Medical school is such a well-known rite of passage in our society, but it often feels like a mystery to those who haven’t gone through it themselves. To our friends and family, it must seem like we show up in pictures, beaming in our new white coats, only to disappear for 4 years or so before we remerge again for graduation. But medical school isn’t some secret factory that eats pre-meds and spits out doctors, there’s clearly a lot more to it.
I think the reason why is twofold: one, medical school can different significantly between different institutions, so that there are only a few significant defining features between schools. Other than the fact that students have anatomy, do clinical rotations, and take USMLE tests, medical school curriculum can vary dramatically in terms of content and chronological order. Second, medical school is difficult to explain to someone who hasn’t experienced it. Yes, we study a lot, but we also build relationships with patients, navigate the complex medical hierarchy, and engage in various extracurricular pursuits. This variation and complexity of medical school can often be lost on those not in the profession.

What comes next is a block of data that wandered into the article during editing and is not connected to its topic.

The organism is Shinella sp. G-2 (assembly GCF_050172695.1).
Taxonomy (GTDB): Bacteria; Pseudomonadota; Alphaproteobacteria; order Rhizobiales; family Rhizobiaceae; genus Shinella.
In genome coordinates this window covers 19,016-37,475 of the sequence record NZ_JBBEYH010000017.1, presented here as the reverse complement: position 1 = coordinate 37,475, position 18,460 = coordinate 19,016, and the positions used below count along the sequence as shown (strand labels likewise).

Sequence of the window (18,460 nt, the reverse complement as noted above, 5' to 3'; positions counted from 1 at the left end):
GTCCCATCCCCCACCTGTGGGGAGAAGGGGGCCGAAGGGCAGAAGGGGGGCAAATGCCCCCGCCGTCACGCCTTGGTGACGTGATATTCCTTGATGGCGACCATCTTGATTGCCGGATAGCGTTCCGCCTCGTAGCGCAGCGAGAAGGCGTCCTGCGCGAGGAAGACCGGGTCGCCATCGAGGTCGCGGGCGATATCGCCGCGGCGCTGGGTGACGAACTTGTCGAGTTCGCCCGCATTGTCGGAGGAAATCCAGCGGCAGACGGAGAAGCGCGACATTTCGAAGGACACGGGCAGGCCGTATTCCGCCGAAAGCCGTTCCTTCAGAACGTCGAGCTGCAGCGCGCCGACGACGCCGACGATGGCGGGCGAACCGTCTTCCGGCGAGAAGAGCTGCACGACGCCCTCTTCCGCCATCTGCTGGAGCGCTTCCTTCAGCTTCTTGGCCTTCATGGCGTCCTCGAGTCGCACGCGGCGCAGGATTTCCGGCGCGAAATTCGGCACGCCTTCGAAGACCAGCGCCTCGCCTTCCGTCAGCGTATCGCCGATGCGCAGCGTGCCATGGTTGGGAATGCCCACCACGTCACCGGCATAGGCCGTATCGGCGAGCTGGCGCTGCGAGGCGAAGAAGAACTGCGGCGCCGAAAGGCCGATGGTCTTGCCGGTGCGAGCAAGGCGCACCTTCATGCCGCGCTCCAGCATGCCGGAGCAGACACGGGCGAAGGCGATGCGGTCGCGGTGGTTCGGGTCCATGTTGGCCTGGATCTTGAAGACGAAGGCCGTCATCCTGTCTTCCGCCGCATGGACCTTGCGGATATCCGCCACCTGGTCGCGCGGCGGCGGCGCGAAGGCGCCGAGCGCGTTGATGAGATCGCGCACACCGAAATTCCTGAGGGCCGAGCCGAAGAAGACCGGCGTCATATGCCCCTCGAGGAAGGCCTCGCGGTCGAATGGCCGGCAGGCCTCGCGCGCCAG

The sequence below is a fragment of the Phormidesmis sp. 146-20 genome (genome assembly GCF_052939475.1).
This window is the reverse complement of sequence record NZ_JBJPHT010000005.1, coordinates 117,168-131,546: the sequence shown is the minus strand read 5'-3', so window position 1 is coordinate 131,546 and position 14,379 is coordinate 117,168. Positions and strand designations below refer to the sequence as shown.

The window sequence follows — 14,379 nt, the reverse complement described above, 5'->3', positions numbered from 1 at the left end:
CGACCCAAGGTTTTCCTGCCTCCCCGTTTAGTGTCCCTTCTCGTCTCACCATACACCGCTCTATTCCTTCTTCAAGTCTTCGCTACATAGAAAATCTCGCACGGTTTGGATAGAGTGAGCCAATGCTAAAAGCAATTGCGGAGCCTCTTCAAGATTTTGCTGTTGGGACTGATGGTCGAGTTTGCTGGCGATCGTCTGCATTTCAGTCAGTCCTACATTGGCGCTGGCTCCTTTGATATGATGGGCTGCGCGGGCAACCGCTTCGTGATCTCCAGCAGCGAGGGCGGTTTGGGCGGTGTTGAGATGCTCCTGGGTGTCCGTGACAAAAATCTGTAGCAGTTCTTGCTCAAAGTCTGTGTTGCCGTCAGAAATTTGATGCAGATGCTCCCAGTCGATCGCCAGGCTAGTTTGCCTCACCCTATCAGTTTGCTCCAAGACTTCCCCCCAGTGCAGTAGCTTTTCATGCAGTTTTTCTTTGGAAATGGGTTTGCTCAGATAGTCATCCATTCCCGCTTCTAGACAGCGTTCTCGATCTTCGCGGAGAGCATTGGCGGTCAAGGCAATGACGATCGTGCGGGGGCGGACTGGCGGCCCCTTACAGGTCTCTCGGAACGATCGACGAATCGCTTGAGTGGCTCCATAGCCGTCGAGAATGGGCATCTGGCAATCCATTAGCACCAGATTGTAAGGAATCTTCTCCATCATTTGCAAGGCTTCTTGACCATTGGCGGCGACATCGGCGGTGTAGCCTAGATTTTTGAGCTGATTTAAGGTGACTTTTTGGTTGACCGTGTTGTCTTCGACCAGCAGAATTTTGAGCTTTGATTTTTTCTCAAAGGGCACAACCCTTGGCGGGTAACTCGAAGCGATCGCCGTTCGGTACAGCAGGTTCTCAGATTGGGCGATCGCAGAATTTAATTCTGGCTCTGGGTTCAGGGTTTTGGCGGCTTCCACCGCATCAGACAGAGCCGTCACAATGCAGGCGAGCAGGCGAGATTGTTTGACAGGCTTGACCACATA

People ask me how med school is going all the time, and I often answer with a simple “fine.” If I do elaborate, it’s never telling them about how I mastered gram-negative bacteria, or how I’m narrowing my choice of specialties, but rather “I saw this crazy guy in the ER today” or “I stitched up this huge wound.” Although these anecdotes make for great cocktail party conversation, I think I need to try harder to convey what my peers and I actually do on a daily basis. This will better educate people and clear up misconceptions, and help us all be on the same page.